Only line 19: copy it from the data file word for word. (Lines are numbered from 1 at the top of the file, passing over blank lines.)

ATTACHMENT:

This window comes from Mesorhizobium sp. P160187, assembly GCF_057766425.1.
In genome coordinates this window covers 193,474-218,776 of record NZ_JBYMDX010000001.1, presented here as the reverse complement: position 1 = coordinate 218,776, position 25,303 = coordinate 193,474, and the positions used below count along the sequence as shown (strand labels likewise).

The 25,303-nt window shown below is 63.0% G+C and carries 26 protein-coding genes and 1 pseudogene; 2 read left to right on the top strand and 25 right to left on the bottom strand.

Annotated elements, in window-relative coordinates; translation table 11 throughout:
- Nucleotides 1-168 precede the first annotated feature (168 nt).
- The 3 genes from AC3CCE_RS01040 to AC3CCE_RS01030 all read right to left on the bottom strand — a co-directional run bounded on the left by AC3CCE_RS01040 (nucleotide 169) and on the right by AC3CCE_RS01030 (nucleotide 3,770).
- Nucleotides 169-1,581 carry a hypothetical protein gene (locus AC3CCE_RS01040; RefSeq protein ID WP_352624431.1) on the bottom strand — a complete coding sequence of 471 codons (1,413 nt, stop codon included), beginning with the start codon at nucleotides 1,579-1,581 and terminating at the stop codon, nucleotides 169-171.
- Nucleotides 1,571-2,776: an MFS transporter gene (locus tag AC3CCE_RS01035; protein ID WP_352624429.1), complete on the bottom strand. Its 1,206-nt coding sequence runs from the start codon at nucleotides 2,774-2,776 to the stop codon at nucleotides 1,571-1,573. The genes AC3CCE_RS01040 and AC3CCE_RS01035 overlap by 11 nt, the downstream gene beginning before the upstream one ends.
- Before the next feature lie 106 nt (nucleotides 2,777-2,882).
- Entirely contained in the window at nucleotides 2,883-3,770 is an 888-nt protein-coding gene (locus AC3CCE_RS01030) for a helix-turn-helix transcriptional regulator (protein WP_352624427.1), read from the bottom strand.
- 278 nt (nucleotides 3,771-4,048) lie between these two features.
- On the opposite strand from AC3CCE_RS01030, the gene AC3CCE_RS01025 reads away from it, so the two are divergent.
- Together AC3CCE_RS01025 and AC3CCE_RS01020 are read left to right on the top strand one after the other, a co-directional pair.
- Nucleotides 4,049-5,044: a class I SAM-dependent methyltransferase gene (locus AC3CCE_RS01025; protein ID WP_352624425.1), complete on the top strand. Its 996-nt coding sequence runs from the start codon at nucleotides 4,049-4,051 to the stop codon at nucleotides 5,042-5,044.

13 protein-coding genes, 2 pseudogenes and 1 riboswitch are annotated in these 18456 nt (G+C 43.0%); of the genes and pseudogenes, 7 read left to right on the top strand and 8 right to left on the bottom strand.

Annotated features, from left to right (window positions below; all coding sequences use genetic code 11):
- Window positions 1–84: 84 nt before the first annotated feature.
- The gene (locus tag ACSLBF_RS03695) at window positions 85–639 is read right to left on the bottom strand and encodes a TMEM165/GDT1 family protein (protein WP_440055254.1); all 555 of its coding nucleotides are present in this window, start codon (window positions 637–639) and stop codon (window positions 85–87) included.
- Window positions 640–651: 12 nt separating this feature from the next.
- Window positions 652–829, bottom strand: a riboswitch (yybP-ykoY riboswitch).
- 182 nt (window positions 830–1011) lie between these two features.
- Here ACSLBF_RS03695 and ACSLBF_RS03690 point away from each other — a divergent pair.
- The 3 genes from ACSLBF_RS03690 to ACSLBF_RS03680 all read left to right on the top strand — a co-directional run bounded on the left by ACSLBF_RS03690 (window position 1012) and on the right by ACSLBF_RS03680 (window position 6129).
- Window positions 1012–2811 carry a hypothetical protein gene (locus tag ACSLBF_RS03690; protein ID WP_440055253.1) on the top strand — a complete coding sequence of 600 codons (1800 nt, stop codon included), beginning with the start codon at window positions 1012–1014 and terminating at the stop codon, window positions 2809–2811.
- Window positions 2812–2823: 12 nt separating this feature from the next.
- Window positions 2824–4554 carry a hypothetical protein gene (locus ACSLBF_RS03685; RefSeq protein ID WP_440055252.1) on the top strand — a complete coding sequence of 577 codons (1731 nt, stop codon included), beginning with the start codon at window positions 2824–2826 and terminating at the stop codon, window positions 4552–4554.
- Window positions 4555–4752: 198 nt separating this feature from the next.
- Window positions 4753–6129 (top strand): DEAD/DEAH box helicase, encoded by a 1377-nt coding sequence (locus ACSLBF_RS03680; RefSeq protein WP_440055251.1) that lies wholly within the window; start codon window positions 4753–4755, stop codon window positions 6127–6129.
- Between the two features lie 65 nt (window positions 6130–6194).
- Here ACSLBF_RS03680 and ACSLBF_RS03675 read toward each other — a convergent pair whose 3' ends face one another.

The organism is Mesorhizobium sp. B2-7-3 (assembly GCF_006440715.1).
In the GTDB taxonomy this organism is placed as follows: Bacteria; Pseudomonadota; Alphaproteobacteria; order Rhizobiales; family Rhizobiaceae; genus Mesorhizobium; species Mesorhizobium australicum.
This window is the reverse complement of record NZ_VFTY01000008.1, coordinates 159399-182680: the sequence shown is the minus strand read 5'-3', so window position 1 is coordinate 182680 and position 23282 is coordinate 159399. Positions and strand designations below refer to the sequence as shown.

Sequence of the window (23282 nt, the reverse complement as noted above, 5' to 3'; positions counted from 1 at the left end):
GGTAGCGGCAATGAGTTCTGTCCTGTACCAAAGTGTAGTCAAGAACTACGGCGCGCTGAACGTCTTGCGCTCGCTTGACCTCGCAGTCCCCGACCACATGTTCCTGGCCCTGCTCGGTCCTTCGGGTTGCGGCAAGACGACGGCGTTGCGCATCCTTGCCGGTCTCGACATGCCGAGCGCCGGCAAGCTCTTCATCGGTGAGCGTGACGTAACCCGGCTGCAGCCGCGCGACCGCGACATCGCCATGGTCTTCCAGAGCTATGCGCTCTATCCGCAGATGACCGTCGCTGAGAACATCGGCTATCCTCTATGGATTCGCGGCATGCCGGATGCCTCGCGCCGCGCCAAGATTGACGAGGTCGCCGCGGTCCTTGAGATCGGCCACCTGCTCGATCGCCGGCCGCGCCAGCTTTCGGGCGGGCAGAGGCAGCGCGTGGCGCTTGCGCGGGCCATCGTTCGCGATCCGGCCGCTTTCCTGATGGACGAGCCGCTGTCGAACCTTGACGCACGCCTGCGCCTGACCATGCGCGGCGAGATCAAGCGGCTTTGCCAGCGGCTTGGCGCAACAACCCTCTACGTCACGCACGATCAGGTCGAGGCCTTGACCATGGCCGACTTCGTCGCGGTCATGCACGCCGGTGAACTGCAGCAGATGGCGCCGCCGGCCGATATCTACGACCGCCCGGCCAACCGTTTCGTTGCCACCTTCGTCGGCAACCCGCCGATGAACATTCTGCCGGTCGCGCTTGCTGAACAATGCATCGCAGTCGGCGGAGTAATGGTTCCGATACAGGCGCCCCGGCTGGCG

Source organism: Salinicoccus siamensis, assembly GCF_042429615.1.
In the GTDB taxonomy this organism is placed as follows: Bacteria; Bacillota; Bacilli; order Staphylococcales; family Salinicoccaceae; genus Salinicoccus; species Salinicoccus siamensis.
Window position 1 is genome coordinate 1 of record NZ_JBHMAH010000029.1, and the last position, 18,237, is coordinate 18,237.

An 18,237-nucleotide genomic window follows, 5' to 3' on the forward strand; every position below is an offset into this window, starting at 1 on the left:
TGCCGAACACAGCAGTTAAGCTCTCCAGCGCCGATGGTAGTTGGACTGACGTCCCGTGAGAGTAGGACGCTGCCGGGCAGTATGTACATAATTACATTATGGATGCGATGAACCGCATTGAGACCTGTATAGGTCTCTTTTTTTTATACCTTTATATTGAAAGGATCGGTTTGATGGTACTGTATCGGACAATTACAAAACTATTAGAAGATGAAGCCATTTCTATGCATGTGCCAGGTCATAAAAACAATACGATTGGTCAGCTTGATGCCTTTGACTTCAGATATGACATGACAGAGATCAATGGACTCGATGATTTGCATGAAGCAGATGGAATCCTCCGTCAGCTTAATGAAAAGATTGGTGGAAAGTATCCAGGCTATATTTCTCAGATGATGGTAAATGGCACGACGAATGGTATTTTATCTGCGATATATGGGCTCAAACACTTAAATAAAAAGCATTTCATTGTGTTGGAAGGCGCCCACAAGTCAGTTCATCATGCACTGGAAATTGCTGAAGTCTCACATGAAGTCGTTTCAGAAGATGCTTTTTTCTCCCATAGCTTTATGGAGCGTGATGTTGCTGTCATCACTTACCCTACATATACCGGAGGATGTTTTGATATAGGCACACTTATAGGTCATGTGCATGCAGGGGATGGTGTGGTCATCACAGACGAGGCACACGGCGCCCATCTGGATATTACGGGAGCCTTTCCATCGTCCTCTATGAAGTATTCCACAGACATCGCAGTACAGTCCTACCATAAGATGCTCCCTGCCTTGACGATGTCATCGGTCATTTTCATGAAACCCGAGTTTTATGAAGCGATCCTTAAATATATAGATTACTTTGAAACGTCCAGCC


- Window positions 640–651: 12 nt separating this feature from the next.